COMMITMENT TO PEOPLE FUELS LA GRANDE MAN'S SUCCESSES
By Alice Perry Linker
Observer Staff Writer
Bob Rainville greets his visitors with, "Would you like a cup of tea?"
Rainville's traditional cup of tea has been a starting point for his professional and volunteer ventures. His ability to make people feel at home and his ability to communicate are almost legendary in his adopted home of
"Bob is just the best kind of international representative of the United States that you can imagine; warm and genuine, truly interested in the people," said Michael Jaeger, who with Rainville has coordinated a major charitable endeavor in Ecuador under Rotary International.
Volunteering for Rotary has been just one of Rainville's interests during his 11 years in La Grande. He has helped to found the Eastern Oregon Mediation Center and headed United Way.
For the past four years, Rainville, who came to La Grande as the district ranger for the Forest Service, has been the coordinator for a new type of forest organization, the Blue Mountain Demonstration Forest. As August approaches, he will end his career with the Demo and his years in La Grande as he moves to Boise to join his wife Suzanne, the deputy supervisor for the Boise National Forest.
He's not ending his professional career, however. He will put his talents to use as a human resources specialist in firefighting administration.
The crews fighting a large forest fire become "a little city, with stressful conditions," he said. His job will be to mediate disagreements, work on civil rights and other issues for firefighting crews that number 300 or more.
Mediation has been a major interest for Rainville. Former Circuit Court Judge Eric Valentine, who was also instrumental in creating the mediation center, said that Rainville chaired the original committee that studied the possibility of a center.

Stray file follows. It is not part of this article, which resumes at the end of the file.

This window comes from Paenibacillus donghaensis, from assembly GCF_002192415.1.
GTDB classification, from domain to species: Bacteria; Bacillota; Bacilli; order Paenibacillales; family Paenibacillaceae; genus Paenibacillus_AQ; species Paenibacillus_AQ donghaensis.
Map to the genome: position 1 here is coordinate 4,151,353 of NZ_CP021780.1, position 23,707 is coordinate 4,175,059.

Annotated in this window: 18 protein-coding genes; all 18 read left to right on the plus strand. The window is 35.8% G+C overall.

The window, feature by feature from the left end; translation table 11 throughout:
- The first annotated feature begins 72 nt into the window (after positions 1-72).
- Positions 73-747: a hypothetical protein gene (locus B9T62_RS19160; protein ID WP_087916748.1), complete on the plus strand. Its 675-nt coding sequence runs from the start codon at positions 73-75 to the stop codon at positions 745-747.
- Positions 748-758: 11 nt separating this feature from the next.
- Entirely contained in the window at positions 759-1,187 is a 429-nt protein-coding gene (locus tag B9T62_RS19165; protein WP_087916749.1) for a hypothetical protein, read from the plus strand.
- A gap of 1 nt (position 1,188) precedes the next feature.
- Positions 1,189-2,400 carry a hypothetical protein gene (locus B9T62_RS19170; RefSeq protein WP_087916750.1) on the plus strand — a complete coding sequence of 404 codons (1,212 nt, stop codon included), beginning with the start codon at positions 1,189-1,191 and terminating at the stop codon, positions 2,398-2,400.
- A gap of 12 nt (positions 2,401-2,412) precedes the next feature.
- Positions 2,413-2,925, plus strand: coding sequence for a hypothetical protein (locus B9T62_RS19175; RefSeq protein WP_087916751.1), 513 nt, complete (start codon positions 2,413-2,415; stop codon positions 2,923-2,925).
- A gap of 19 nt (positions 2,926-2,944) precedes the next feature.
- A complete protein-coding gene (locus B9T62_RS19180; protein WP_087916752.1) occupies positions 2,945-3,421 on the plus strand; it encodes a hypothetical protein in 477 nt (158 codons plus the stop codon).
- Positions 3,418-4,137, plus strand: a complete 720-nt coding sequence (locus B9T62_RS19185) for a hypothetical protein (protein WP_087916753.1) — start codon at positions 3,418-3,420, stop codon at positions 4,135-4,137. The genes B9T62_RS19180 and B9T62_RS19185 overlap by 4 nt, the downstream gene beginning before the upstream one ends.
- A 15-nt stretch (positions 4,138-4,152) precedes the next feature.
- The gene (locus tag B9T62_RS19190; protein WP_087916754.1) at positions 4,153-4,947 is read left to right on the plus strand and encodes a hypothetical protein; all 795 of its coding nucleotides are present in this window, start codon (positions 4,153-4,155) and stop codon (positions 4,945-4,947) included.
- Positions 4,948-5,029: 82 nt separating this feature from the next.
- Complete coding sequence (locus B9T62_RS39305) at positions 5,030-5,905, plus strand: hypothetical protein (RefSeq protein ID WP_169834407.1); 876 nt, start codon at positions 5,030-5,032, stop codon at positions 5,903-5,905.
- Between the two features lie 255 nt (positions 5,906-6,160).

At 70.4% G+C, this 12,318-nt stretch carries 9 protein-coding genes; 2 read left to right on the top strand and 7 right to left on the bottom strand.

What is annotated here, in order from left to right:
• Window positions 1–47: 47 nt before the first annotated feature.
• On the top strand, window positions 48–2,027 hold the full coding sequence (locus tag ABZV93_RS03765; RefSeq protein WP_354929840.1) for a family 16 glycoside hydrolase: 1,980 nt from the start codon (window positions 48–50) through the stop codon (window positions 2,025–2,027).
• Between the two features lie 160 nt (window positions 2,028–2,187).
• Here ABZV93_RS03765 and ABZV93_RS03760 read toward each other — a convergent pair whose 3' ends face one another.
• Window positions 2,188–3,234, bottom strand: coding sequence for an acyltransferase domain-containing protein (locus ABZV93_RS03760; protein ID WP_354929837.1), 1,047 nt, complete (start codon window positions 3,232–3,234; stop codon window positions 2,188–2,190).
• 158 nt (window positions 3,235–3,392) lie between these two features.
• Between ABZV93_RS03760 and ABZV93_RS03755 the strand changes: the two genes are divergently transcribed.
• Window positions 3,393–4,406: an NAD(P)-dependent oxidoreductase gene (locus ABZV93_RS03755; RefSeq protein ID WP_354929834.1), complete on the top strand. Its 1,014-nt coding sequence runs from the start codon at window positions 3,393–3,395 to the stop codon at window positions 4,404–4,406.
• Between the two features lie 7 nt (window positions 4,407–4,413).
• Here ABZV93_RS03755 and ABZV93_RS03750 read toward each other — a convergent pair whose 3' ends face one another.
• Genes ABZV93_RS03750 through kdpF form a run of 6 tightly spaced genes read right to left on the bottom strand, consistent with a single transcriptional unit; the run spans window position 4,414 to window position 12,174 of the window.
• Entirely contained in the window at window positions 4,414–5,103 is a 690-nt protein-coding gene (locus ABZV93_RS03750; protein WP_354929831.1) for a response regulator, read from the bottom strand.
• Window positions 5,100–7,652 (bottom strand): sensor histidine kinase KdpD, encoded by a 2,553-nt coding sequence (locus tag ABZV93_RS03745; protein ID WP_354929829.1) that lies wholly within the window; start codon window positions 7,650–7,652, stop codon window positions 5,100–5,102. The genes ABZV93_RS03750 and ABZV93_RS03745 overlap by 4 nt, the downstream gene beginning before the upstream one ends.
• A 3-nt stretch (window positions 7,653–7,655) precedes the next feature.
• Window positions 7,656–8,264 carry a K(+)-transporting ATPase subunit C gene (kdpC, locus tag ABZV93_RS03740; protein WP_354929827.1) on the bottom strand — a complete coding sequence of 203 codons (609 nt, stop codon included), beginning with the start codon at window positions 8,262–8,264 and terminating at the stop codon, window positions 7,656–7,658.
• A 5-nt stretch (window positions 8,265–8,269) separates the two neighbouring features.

"Bob was a guiding force in setting goals and objectives back in 2000," Valentine said. He kept us linked together through e-mail. He kept us on task and focused."
Meg Valentine, a volunteer mediator, teamed with Rainville for four years for mediation sessions.
"Bob never loses sight of the people involved," Meg Valentine said. "Although I say his commitment is to mediation, I believe his commitment is really to people, and mediation is a tool he has found successful in reaching out to others and helping them resolve some difficulty in their lives."
Rainville acknowledged his commitment.
"I've really enjoyed mediation for the past four or five years," he said. "I want to do more."
His skill as a mediator has become known outside the state, and he has answered calls from places as far away as Cody, Wyo., and Salt Lake City, Utah, to help in workplace conflicts.
"A lot of that type of mediation exists," he said. "I don't want a full-time job, but I hope to continue mediating on a regular basis."
His people skills have played a major role in his work with Rotary International. He is a member of a group that has been working to develop clean water sources for villages in Ecuador. Rainville first learned about the needs of Ecuadoran villages when he was touring with Peter Wordelman and the choir a few years ago.